As we put last year’s horror show in the rearview mirror and collectively look forward to a brighter, brighter future in 2021, good news is on the horizon. I’m not just talking about the vaccines, or the Restoration starting at the end of January, but something that may seem less important but has the potential to affect your mind just as deeply.
I am referring to the launch of a new innovative publication, Alexander, devoted to non-fiction, accessible through an app, and can be read, listened to or even watched on many devices.
I say “listened to or watched” because among the innovations of the app, each story is available in audio performances from actors such as Helena Bonham Carter, Richard E. Grant, Bill Nighy and Daisy Edgar-Jones, among others; and each story has a short video teaser, usually about three minutes long. These awesome shorts come from directors like Charlotte Wales and Derek Zheng and stars like Emma Coryn (Princess Diana in The Crown). Plus, Alexander’s proprietary technology is such that you can seamlessly switch between print and audio, say from home to car, or from the office to the gym, and the app won’t lose. not your place.
Alexander is the brainchild of film producer Cameron Lamb whom I contacted in Paris where he was quarantined when Alexander launched. Lamb told me that Alexander, whose name refers to the Great Library of the Ancient World in Alexandria, was born out of his passion for history.
“I really love the story,” Lamb said, adding that it was Alexander’s hope to elevate non-fiction stories and commission them from great writers around the world. As a result, he has established editorial scouts in the United States, Europe, Africa and Asia. He also admitted that being dyslexic, he always dreamed of being able to switch from print to audio and vice versa as possible in the app.
Among the stories now appearing on Alexander are JM Ledgard’s Duogong with an audio performance by David Tennant and a short film by Russ Murphy, about the search for the elusive dugong (a kind of manatee) in the waters of the Persian Gulf. Last Christmas by Odai Al Zoubi tells about the Christmas of a Syrian exile in Denmark and Sweden, read by Bill Nighy. There are also offerings from the past, such as revolutionary journalist Nellie Bly’s account of “Around the World in 72 Days” read by Daisy Edgar Jones, and “Memories of Emperor Napoleon on the Isle of St. Hélène “by Lucia Elizabeth Balcombe Abell loaned by Helena Bonham Carter. As Larry David might say, everything is “enough, good enough!”
A new story appears on Alexander every two weeks, commissioned by Lamb and accompanied by an audio version by a famous actor and a short film by a filmmaker. Alexander currently offers a two-week free trial followed by a subscription of $ 3.99 per month or $ 39.99 per year.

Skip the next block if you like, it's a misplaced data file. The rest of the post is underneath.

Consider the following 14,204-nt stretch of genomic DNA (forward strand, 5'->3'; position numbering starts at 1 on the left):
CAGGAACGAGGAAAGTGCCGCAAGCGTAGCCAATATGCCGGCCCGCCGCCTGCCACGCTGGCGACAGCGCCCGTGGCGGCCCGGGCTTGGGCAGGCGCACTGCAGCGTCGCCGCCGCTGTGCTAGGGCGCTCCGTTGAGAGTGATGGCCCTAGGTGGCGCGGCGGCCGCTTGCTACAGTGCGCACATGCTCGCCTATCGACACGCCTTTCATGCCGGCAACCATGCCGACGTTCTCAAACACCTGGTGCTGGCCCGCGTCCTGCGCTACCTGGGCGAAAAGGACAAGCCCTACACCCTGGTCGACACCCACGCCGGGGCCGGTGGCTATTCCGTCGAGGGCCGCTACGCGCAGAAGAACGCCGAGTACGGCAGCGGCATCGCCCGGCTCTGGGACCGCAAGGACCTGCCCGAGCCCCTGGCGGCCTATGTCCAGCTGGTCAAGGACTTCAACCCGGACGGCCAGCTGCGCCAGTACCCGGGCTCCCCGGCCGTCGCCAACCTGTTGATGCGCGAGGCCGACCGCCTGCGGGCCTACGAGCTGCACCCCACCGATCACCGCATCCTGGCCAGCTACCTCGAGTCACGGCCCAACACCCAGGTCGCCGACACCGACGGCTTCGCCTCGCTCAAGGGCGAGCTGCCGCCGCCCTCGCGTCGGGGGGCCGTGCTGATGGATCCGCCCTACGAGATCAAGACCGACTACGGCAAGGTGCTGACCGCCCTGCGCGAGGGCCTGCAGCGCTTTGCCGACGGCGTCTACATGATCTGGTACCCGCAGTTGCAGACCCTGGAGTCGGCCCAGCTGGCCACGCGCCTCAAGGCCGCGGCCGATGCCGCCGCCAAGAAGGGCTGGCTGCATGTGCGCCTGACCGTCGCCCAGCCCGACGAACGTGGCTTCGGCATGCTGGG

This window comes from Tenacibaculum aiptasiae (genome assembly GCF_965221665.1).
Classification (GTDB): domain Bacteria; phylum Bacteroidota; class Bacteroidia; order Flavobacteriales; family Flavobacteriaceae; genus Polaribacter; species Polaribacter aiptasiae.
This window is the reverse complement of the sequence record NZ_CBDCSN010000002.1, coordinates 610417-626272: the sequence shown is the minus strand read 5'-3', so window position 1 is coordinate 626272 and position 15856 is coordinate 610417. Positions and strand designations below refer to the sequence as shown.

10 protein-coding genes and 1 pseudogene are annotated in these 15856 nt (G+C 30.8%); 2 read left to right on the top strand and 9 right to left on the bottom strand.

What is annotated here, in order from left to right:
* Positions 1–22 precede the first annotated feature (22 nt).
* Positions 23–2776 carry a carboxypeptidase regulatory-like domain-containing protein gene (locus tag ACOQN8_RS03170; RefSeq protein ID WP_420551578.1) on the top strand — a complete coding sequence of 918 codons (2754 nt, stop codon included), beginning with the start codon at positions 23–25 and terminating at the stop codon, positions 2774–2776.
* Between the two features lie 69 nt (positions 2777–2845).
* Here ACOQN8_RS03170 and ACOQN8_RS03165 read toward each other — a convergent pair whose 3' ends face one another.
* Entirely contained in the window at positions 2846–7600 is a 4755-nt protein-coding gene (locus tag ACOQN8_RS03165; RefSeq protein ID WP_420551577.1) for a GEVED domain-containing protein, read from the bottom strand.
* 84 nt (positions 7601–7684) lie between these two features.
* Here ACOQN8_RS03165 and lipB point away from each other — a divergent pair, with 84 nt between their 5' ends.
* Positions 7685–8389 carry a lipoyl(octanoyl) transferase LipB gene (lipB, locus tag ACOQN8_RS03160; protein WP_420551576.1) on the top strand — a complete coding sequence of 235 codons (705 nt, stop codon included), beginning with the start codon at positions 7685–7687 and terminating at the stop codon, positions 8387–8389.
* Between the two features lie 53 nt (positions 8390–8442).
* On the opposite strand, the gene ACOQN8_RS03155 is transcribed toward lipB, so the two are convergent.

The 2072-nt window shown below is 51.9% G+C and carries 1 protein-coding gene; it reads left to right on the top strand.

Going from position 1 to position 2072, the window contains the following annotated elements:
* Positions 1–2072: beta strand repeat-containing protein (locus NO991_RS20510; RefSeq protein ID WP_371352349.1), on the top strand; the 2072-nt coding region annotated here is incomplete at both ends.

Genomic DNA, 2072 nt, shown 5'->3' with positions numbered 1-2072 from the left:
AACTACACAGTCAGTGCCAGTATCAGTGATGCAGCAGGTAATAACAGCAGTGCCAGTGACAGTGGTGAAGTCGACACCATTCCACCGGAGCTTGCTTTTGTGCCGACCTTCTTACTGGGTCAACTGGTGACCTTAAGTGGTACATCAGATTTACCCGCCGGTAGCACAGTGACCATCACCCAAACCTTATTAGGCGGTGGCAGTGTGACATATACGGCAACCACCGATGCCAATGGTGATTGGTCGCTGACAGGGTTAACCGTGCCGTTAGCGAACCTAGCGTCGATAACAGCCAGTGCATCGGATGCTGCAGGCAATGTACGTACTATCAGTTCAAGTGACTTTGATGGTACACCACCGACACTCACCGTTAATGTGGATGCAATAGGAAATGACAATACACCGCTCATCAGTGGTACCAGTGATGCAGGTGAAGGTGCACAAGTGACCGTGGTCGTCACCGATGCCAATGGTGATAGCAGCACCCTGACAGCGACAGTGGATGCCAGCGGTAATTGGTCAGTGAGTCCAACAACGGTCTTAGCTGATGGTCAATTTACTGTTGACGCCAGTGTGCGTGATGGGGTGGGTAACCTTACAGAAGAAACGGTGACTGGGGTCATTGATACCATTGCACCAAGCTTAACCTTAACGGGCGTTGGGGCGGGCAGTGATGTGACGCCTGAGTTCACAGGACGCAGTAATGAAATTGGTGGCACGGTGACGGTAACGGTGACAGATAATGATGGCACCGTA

It is Lamb’s hope that the presentation of these stories, read so well by such well-known names, and the short films made by cutting-edge filmmakers, uplift the stories, making them come alive but also making them experience. read nice. According to Lamb, the response so far from actors, filmmakers and writers has been nothing short of enthusiastic.
Lamb calls Alexander his “thank you to the world, through the prism of beautiful, very poetic people”. This is perhaps the best way to describe the contributions to come in 2021, from international literary luminaries such as International Booker Prize winner Marieke Lucas Rijneveld, on identity, belonging and growing up in virtual worlds; Booker 2020 shortlisted Tsitsi Dangarembga on Zimbabwe, Black Lives Matter and David Livingstone’s body; Jeff VanderMeer, author of Nebula Laureate Annihilation, on Tallahassee rewilding and reweirding; Folio Prize / Carnegie Valeria Luiselli Medal on the Secret History of Government Violence Against Immigrant Women; Ceridwen Dovey, nominated for the NBF for 5 under 35, on the mad rush to low earth orbit; Colum McCann, selected by Booker in 2020 and winner of the National Book Award 2009, explains where we have come from, where we are going, from the point of view of Bethlehem, Palestine; and international bestselling and quantum physicist Carlo Rovelli on the hunt with the Hadza people of Tanzania.
In my conversation with Lamb, we touched on the fact that before the pandemic and the lockdown, life seemed so fast-paced that there was an emphasis on short content while, on the other hand, during the lockdown we all had less. traveled and had more time to enjoy going in depth. Lamb said that reading stories such as the ones that appear on Alexander “is really a nice way to go to many different parts. [of the world]. ”
Talking about Alexander with Lamb reminded me of EM Forster’s great saying in Howard’s End: “Only Connect! At the end of the day, says Lamb, “Understanding and communicating with each other is a really great way to move forward…” And a great way to start 2021!